Montblanc Blends Sand Tones with Bronze in 1858 Geosphere LE 1858, Inspired by a Reinhold Messner Desert Trek

Since its launch in early 2018, the Montblanc 1858 Geosphere has held a central spot in the brand’s vintage-influenced 1858 collection, and also served as a de-facto flagship for some of its most innovative designs and concepts. This week at Watches & Wonders, Montblanc unveils the latest Geosphere with a distinctive design inspired by adventure and exploration: the 1858 Geosphere LE 1858.

Like previous Geosphere watches, the latest edition features a hardy case construction and the dial’s signature double-hemisphere display, which assists the wearer in reading multiple time zones on either side of the equator. New to this edition is its unique colorway, which draws its influence from Italian mountaineer Reinhold Messner, and his five-week solo trek across the Gobi Desert in 2004. The arid desert-toned dial pairs with the brushed bronze case and its commemorative, engraved caseback. This is the second Geosphere to take inspiration from Messner’s adventures, the first being a blue-dialed model in celebration of “Messner’s List,” which is recognized as the most difficult variation on the Seven Summits Challenge in which mountaineers attempt to scale all seven of the world’s highest peaks.

The 42-mm case, at 12.8 mm in thickness, is made of a special bronze alloy and primarily satin finished throughout, with a touch of polishing for contrast. The 100-meter water resistant case as a whole is relatively simple, flourished only slightly by its knurled, logo-engraved crown. Its “slim curved horn” lugs connect the case to a calf leather strap secured via a bronze-coated, steel triple-folding clasp. On top of the bronze shell is the first signature of the Geosphere, namely its bi-directional bronze bezel with a brown ceramic insert, engraved with each cardinal direction and filled with Super-LumiNova.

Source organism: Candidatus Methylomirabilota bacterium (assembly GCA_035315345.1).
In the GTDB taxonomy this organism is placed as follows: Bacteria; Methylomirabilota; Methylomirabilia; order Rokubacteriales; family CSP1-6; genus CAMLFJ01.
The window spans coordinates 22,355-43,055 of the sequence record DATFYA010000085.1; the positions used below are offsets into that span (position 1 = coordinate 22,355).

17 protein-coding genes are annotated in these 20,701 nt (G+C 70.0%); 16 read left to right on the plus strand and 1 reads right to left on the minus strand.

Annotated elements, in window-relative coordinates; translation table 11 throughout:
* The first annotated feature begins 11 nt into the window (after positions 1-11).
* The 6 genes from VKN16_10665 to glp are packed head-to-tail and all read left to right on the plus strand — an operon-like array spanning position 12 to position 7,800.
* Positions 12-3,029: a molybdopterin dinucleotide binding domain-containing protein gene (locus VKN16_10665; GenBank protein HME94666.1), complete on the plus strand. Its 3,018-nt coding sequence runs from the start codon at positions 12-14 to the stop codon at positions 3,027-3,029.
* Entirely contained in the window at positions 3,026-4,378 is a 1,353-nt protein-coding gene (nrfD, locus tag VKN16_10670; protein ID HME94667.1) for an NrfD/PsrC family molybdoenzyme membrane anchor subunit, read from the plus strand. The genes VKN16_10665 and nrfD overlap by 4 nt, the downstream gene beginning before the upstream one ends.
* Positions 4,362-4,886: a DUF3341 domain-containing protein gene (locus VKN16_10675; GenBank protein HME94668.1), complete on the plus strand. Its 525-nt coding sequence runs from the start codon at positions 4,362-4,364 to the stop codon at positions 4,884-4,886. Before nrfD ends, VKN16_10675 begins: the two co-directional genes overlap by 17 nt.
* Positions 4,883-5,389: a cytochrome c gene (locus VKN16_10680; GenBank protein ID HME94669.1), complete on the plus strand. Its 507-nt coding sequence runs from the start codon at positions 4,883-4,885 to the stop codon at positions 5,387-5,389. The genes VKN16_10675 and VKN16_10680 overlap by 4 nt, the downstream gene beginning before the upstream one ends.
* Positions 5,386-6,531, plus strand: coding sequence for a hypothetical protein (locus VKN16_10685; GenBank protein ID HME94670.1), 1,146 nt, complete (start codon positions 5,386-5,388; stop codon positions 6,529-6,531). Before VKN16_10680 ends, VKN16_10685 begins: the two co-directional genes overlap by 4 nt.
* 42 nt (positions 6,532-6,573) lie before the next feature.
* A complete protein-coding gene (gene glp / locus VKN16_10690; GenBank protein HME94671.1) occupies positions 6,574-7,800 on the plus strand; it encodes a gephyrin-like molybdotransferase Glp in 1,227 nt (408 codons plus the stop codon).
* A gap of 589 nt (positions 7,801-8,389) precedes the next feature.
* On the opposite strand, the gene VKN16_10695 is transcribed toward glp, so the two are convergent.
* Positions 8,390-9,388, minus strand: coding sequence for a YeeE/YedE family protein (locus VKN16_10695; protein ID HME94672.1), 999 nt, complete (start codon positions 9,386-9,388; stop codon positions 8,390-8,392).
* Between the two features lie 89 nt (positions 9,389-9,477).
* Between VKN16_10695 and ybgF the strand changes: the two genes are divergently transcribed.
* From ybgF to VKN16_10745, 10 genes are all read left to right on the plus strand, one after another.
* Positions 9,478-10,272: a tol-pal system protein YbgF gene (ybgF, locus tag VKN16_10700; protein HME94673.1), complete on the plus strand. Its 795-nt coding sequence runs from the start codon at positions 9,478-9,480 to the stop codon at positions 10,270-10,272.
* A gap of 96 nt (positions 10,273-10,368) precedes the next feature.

Beneath a domed, anti-reflective sapphire crystal is the desert-inspired dial, sporting a smoked-brown-to-beige fumé style. A rosy-colored railroad minute track curves along the edge, providing the outline for the applied and lume-filled rose-gold-colored hour markers, the bevel-outlined 3 o’clock date window, and the second-time-zone indicator at 9 o’clock. The Geosphere’s namesake double hemispheres are configured in a vertical fashion, its two rotating half globes representing the Northern hemisphere at 12 o’clock and the Southern hemisphere at 6 o’clock. The current time is indicated via a set of gold-colored cathedral hands, which recall the origins of the 1858 collection and serves as one of its visual signatures.

The most explicit reference to Messner’s 2004 trek appears on the caseback, which features a unique engraving showcasing the Gobi Desert’s famous Flaming Cliffs, also known as Bayanzag, which Messner encountered on his route across Northern Asia. The caseback also features a wind rose compass, with a decoration representing the wind whose patterns are inspired by traditional Mongolian ornaments — and which have served as a common symbol in the compass-inspired Geosphere series.

Behind this ornate case back and powering the timepiece is the Montblanc Caliber MB 29.25, which is based on a Sellita SW 300-1 and fitted with an in-house module, developed by Montblanc, for the Geosphere’s emblematic dual-time indication. As for its technical specs, the automatic movement beats at a frequency of 28,800 vph, hosts 26 jewels, and holds a power reserve of 42 hours, in effect making it a solid, standard caliber.

As its name indicates, the new Montblanc 1858 Geosphere LE 1858 will be limited to 1,858 total editions, with each priced at 5,950 euros, or just below $7,000 at press time.

The model is available now via Montblanc and authorized boutiques, with more information accessible via the brand’s website, here.

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